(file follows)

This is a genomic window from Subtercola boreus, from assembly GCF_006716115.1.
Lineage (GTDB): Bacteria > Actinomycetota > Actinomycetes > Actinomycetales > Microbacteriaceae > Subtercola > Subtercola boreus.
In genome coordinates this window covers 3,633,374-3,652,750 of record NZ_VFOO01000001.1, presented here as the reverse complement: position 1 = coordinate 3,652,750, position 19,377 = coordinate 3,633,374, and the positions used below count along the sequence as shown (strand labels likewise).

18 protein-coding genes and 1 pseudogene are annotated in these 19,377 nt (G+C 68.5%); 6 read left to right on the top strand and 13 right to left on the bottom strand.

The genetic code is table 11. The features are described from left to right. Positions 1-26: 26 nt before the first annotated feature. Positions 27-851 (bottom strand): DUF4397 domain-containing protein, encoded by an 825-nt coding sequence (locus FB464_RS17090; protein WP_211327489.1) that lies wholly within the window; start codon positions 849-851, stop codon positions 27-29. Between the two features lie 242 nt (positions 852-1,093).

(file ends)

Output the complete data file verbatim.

This is a genomic window from Subtercola boreus, from assembly GCF_006716115.1.
Lineage (GTDB): Bacteria > Actinomycetota > Actinomycetes > Actinomycetales > Microbacteriaceae > Subtercola > Subtercola boreus.
In genome coordinates this window covers 3,633,374-3,652,750 of record NZ_VFOO01000001.1, presented here as the reverse complement: position 1 = coordinate 3,652,750, position 19,377 = coordinate 3,633,374, and the positions used below count along the sequence as shown (strand labels likewise).

18 protein-coding genes and 1 pseudogene are annotated in these 19,377 nt (G+C 68.5%); 6 read left to right on the top strand and 13 right to left on the bottom strand.

The genetic code is table 11. The features are described from left to right. Positions 1-26: 26 nt before the first annotated feature. Positions 27-851 (bottom strand): DUF4397 domain-containing protein, encoded by an 825-nt coding sequence (locus FB464_RS17090; protein WP_211327489.1) that lies wholly within the window; start codon positions 849-851, stop codon positions 27-29. Between the two features lie 242 nt (positions 852-1,093).